Energy benchmarking and disclosure laws are getting real. To date, NYC’s Local Law 84 (LL84), like most benchmarking laws, has required buildings to submit data on their annual energy usage without checking to see if the data was complete or sensible. The bar was set low to ease building owners into this reporting requirement. But now that the law has been around for a few years, the City is shifting from requiring mere participation to requiring real, useful data. This year, LL84 benchmarking submissions are being held to a higher data quality standard than in previous years and violations are being issued to those who do not meet that standard. And we can only assume that other cities with energy benchmarking and disclosure laws will follow suit. Why is this happening, and why is it happening now?
What We’ve Seen
Since NYC’s benchmarking law was first introduced, there has been a proliferation of low-cost operators who promise to just “make the LL84 problem go away”, by submitting the bare minimum necessary to avoid a fine. I won’t name any names but we have seen some shocking examples of negligence from these operators, who submit totally false data to the City. When you see a submission that claims a building has only used 1000 gallons of oil this year for all of it’s energy, and no electricity at all, it’s obvious that something is up. We see cases like this all the time, and we expect to see more as the violations go out and we’re hired to correct the submissions. While these operators are temporarily assuaging a pain point for building owners, the result of their service is detrimental not only to their clients, but also the City.
Why This Matters
Let’s not forget that LL84 was born of a genuine need to gather energy data which would inform the City’s plans for improvement. Given the volume of low-quality submissions, a large portion of the submitted data is useless, making it all the more difficult to identify the greatest areas of need.
This data is crucial to building a better, more sustainable city. Retrofitting Affordability, co-authored by The Building Energy Exchange and Bright Power, is a great example of what can be accomplished with accurate data. Through data analysis, we were able to identify which buildings and which energy efficiency retrofit measures have the greatest potential for carbon reduction, an important step in executing the City’s climate action plan, One City: Built to Last. Through this plan, the City is committed to improving the building stock. Without accurate data, everyone is working blind.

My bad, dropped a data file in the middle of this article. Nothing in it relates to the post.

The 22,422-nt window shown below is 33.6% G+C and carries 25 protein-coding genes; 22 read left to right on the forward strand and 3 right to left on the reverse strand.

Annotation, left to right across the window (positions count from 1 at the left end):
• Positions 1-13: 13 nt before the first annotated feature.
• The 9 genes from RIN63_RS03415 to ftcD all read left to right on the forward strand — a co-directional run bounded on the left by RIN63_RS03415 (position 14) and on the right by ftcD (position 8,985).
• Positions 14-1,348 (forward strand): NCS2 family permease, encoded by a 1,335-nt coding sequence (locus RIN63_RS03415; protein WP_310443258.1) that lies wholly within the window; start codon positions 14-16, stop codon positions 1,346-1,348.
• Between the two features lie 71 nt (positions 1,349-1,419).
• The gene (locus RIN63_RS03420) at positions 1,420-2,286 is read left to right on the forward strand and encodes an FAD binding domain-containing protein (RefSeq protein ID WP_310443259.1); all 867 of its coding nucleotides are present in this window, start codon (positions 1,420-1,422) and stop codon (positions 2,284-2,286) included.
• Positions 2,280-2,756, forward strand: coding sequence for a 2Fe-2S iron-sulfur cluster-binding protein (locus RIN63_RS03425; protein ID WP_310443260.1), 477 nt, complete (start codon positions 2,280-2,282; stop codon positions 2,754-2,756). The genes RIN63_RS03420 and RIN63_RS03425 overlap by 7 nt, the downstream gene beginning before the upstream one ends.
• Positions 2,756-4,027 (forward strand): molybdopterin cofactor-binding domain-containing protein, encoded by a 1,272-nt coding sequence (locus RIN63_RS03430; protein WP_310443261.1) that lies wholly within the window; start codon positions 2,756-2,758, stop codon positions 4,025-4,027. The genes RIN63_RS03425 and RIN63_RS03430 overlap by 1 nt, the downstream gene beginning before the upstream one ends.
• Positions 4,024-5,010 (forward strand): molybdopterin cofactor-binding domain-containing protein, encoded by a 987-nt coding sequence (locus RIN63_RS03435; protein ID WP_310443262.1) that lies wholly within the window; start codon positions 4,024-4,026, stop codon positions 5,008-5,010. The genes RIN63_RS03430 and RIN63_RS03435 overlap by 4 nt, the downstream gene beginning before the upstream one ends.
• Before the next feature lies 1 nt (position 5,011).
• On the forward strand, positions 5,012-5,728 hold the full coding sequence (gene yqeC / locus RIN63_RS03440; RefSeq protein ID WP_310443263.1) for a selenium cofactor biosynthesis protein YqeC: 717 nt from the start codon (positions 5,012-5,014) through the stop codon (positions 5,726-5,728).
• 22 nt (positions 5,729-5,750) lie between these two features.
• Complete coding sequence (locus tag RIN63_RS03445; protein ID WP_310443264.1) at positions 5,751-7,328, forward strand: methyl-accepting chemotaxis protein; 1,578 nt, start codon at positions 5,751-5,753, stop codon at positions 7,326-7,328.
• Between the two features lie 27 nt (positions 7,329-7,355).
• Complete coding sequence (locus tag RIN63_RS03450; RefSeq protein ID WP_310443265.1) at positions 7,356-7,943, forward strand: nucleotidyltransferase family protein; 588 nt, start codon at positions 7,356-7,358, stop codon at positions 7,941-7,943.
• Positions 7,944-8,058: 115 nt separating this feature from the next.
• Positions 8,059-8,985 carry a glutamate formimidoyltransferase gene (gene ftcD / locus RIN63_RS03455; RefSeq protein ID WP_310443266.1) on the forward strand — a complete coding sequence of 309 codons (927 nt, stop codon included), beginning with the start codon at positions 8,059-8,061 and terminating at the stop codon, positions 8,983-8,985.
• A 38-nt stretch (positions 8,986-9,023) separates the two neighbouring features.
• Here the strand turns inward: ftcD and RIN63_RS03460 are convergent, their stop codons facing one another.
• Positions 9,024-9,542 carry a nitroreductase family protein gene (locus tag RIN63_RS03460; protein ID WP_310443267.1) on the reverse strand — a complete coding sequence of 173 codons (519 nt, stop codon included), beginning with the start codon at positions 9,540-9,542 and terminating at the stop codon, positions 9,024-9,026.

This data is also incredibly valuable to real estate owners, for much the same reason. Accurate data is the cornerstone of any energy management strategy, from planning to execution and verification. There’s a common saying about analyzing bad data: Garbage In, Garbage Out.
What To Do If You Received a Violation
The LL84 benchmarking violations will now result from either failure to submit data or data quality errors such as:
- Missing or zero in the ‘Property Floor Area ‘field (square feet);
- Missing or zero in the ‘Number of Buildings’ field;
- Missing or zero in the ‘Site EUI (kBTU/sq. ft.)’ field (Site Energy Use Intensity);
- Missing or zero in the ‘Source EUI (kBTU/sq. ft.)’ field (Source Energy Use Intensity);
- Data in the ‘Metered Areas (Energy)’ field is missing or does not account for the total energy consumption
- Missing or incorrectly formatted BBL number
If you’ve received a benchmarking violation, in NYC or elsewhere, and are wondering what do next, don’t be angry at the City; this data is crucial to making your building better and the City better. Instead come talk to us, about not only getting benchmarking done right, but also turning it from an annoying annual expense, into a valuable insight. You will pay less, the city will burn less fuel and the only people losing out will be the paper-pushing middlemen, who enjoyed getting rich without providing value.